7. The fluid flow measuring device of claim 5, wherein the means coupled to the beam comprises two layers of variable resistance ceramic material, and the means for converting comprises a resistance bridge circuit with the two layers comprising two legs of the bridge.

8. The fluid flow measuring device of claim 5 wherein the means comprises at least one strain responsive layer coupled to the beam.

9. The fluid flow measuring device of claim 5, wherein as beam deflection increases in response to increasing fluid flow, a projected component of beam surface area normal to the direction of fluid flow is reduced partially compensating for an increase in force exerted on the beam thereby providing enhanced flow sensitivity at lower flow rates and a measuring device of enhanced dynamic range.

10. A fluid flow measuring device comprising:

a conduit through which fluid flows;

a sensing element, responsive by displacement to the force of the fluid flow, having a portion thereof extending into the conduit to be subjected to the force of the flow of fluid in the conduit, the sensing element portion including a resiliently yieldable region comprising less than the entire sensing element portion and which progressively yields as the fluid flow rate increases to progressively diminish the effective yieldable region subjected to the force of the flowing fluid;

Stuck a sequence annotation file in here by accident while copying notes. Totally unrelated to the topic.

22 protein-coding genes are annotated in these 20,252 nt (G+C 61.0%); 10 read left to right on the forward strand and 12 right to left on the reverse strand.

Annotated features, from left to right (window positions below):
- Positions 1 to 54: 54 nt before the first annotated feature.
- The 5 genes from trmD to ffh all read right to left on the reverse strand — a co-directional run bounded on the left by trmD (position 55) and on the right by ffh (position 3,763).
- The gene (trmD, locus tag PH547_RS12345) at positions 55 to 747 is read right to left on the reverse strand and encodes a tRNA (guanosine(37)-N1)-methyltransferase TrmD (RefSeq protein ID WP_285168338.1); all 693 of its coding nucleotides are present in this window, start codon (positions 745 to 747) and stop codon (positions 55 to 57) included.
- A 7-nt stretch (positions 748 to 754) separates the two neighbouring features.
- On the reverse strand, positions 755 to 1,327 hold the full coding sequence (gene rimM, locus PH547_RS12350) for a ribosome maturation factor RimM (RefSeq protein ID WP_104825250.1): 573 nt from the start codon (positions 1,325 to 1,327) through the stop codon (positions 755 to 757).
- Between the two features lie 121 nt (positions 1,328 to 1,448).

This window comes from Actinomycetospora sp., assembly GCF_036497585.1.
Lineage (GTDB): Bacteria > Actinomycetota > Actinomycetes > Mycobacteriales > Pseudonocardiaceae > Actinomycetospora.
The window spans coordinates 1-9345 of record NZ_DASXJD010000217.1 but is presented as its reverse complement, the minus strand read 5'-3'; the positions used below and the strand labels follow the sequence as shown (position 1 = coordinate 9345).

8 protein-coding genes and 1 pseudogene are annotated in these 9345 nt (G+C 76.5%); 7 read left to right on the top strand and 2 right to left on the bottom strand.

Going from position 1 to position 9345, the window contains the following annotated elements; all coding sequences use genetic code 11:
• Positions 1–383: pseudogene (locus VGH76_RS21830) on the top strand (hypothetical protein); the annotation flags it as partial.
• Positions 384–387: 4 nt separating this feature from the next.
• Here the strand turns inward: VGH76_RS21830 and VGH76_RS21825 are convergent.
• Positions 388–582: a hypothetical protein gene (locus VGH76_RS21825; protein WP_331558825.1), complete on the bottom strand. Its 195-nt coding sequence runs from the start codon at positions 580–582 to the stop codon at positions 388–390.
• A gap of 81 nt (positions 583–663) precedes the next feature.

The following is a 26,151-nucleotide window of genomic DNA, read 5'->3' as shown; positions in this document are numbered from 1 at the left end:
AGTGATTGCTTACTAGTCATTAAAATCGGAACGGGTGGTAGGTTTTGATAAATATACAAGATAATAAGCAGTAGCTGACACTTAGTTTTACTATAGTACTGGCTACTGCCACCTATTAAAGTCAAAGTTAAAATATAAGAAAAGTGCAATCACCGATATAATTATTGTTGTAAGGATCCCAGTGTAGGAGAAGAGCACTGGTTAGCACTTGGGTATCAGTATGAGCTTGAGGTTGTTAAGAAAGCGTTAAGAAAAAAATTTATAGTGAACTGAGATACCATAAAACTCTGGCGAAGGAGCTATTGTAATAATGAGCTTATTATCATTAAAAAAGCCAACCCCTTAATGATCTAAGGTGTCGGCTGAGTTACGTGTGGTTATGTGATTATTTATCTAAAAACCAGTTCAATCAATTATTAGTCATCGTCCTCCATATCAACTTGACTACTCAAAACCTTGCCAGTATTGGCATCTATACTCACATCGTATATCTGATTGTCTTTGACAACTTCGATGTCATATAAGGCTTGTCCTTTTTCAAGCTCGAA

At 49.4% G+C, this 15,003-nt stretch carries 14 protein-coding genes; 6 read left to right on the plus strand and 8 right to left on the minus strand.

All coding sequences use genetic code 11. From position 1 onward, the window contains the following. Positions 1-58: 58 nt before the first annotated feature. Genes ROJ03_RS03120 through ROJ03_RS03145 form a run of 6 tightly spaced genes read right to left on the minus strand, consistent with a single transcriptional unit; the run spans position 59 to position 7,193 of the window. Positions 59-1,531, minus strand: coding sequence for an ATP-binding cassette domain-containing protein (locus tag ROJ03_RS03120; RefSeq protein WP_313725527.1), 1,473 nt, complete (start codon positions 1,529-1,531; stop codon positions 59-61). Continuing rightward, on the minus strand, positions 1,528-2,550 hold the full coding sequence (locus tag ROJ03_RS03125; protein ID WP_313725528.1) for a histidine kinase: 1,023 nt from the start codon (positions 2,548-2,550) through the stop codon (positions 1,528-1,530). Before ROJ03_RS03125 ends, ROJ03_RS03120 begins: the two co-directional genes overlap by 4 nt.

means for providing a measure of the force exerted on the sensing element; and

means for converting the force measure into a measure of the fluid rate.



11. The fluid flow measuring device of claim 10, wherein the resiliently yieldable region comprises a variable size aperture in the sensing element portion.

12. The fluid flow measuring device of claim 10, wherein the resiliently yieldable region comprises at least one cantilevered vane extending from the sensing element portion generally orthogonal to a direction of fluid flow.